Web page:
Hon. David Collenette (Minister of Transport, Lib.): Mr. Speaker, the hon. member is being highly selective. He is only quoting the single car rate. He is not taking into account the rebates and other incentives the railways are offering.

I would ask him to do some mathematics. He will find out that the savings that we predicted are indeed being realized.

*  *  *


Mr. Scott Brison (Kings—Hants, PC): Mr. Speaker, economists helping the finance minister prepare his economic statement are warning that Liberal election promises will put Canada back into deficit in three years.

In a world changing so rapidly and in a country trending back toward deficits because of new Liberal spending, why does the finance minister think it is acceptable to have a two year gap between budgets?

Hon. Paul Martin (Minister of Finance, Lib.): Mr. Speaker, in the October statement we brought in not only the largest tax cuts in Canadian history but we announced one of the largest debt reductions. Certainly this was a very important economic statement.

Let me simply challenge the hon. member. The fact is that if one looks at the economic projections over that five year period brought in in October and if one looks at the reserves and the contingency provisions, it is very clear that all spending is taken care of and that the government will not go back into deficit.

*  *  *


Mr. Loyola Hearn (St. John's West, PC): Mr. Speaker, my question is for the Minister of Canadian Heritage.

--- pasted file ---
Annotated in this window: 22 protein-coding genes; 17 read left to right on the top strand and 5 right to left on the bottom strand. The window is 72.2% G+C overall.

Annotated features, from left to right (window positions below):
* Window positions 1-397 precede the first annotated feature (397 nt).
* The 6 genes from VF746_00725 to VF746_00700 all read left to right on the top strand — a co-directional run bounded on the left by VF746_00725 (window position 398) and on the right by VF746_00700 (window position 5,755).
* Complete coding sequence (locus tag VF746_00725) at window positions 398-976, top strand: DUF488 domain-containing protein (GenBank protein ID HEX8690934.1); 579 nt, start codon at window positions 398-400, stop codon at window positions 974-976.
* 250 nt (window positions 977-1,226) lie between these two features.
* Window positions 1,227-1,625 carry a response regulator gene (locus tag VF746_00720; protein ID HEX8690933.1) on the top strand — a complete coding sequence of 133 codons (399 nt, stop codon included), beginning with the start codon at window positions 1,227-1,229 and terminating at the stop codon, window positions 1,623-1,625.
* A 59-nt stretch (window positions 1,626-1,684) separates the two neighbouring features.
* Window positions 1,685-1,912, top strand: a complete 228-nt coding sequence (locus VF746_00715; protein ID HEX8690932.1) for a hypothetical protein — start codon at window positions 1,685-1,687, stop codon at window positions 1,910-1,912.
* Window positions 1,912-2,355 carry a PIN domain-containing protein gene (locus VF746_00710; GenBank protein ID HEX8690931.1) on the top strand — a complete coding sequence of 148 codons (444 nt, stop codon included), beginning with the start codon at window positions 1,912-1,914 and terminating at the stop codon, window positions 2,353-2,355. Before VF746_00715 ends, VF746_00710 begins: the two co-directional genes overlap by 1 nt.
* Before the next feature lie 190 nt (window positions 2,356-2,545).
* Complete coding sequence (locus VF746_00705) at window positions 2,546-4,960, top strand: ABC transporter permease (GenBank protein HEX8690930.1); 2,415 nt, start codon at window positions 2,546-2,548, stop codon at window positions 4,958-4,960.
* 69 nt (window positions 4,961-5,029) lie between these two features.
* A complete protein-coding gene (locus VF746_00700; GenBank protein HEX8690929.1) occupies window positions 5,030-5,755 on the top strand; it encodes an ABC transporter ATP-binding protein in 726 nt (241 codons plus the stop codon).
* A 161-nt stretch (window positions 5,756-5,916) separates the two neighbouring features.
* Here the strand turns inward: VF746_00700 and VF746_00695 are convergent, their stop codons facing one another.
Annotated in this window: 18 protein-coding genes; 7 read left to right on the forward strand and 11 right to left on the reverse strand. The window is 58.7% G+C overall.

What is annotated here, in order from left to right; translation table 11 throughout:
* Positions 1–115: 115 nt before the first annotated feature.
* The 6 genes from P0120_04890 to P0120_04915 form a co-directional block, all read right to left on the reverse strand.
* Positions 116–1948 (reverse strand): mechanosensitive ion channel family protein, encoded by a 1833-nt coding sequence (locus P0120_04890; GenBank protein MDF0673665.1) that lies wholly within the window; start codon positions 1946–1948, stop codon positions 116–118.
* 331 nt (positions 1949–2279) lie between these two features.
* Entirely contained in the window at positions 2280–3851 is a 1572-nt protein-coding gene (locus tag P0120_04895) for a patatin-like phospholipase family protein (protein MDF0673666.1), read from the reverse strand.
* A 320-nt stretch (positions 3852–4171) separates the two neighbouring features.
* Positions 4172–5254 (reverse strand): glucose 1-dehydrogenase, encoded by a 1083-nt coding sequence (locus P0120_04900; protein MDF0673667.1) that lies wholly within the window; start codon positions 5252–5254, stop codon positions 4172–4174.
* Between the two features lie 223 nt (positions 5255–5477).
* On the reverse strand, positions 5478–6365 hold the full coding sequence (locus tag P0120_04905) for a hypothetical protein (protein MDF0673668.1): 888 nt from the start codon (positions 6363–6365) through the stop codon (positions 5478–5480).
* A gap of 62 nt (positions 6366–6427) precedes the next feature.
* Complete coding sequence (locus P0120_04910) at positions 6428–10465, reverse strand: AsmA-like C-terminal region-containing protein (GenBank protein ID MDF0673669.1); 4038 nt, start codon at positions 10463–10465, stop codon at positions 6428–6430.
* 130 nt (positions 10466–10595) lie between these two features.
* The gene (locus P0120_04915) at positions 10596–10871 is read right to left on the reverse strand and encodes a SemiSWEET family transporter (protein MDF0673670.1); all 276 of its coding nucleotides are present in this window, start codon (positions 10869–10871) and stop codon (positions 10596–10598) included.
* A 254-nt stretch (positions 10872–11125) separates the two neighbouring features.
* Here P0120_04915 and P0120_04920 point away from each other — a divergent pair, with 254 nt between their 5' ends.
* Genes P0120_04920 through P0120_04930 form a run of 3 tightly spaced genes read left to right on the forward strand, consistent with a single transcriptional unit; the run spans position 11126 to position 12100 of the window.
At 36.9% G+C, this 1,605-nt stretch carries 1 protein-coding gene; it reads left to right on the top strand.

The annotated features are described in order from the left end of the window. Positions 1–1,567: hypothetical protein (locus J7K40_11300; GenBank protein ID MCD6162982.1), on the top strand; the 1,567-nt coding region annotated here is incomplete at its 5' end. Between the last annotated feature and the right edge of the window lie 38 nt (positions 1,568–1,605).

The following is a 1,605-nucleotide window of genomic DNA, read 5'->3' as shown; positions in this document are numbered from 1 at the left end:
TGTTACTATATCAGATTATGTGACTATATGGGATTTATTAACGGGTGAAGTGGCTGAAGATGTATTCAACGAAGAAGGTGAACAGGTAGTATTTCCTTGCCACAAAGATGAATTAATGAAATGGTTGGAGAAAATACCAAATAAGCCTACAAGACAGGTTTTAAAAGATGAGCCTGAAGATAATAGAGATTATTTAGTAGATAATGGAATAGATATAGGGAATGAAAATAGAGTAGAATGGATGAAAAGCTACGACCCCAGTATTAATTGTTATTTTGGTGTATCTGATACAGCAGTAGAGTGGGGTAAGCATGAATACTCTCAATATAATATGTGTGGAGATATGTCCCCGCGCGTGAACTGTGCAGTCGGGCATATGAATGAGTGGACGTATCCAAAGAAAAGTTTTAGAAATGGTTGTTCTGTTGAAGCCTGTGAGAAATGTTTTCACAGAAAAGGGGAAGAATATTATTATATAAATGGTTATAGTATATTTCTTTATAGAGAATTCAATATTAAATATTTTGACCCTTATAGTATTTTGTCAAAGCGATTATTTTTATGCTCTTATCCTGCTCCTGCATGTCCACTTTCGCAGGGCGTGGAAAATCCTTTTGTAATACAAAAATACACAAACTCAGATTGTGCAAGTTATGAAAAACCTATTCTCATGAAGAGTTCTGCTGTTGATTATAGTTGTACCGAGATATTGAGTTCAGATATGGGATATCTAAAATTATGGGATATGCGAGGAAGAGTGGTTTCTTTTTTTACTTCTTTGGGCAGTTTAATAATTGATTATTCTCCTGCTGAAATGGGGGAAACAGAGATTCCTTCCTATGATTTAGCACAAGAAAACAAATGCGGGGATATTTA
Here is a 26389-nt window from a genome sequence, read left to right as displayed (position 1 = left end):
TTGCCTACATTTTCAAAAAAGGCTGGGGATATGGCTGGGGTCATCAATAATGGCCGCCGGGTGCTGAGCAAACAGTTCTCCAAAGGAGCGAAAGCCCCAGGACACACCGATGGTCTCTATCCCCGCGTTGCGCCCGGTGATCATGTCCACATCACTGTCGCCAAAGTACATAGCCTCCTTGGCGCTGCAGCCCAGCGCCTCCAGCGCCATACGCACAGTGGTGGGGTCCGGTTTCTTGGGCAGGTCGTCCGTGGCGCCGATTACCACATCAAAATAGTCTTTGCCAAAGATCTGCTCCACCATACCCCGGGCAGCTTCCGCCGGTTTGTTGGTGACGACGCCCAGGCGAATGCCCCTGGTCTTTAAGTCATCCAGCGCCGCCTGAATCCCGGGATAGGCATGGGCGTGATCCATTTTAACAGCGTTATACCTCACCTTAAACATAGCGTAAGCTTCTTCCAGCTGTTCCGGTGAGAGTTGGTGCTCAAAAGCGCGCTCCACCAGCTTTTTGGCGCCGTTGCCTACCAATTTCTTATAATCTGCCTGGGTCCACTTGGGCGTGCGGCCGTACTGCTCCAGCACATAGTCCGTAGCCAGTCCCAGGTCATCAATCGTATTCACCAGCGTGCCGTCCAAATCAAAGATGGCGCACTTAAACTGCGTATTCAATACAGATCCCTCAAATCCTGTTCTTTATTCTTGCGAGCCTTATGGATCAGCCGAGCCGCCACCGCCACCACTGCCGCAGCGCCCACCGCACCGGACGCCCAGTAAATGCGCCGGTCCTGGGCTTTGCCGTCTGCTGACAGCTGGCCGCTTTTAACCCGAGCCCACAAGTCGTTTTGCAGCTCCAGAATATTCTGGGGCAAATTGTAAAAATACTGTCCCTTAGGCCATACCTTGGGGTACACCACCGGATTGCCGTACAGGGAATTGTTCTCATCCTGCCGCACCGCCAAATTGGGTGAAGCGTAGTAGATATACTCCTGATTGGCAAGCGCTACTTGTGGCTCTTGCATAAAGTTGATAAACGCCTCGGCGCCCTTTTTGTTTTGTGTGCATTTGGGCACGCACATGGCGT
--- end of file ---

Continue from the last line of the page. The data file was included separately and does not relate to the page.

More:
From the fall of 1999 to the fall of 2000, viewers of CBC Newfoundland dropped by more than 50% over the evening news time slots. Will this be the excuse for CBC to eliminate local news programming and do through the back door what it was embarrassed to do through the front door?

Will the minister finally agree with the wishes of rural Canadians and tell CBC to return to its original news format, here and now?

Hon. Sheila Copps (Minister of Canadian Heritage, Lib.): Mr. Speaker, first, I want to thank the hon. member for his question. I also want to thank the hon. member and the other members of the Standing Committee on Canadian Heritage for the excellent review they undertook today in Canadian broadcasting.

It is a good example to all Canadians of how parliamentary committees can make a difference. I fully expect that this and many other issues will be deeply reviewed by that committee.

*  *  *


Mr. James Rajotte (Edmonton Southwest, Canadian Alliance): Mr. Speaker, Canadians are world leaders in materials research, astronomy and astrophysics.

The decisions on two large scale scientific projects, the long range plan for astronomy and astrophysics, and the Canadian neutron facility, are long overdue from the government. Delaying these decisions further endangers Canada's leadership role and will cause top quality researchers to look elsewhere for opportunities.

Will the secretary of state for science and technology demonstrate leadership and introduce a general fiscal framework for large scale science and technology projects?

Hon. Ralph Goodale (Minister of Natural Resources and Minister responsible for the Canadian Wheat Board, Lib.): Mr. Speaker, the hon. member has identified a particularly significant issue with respect to both science and government financing.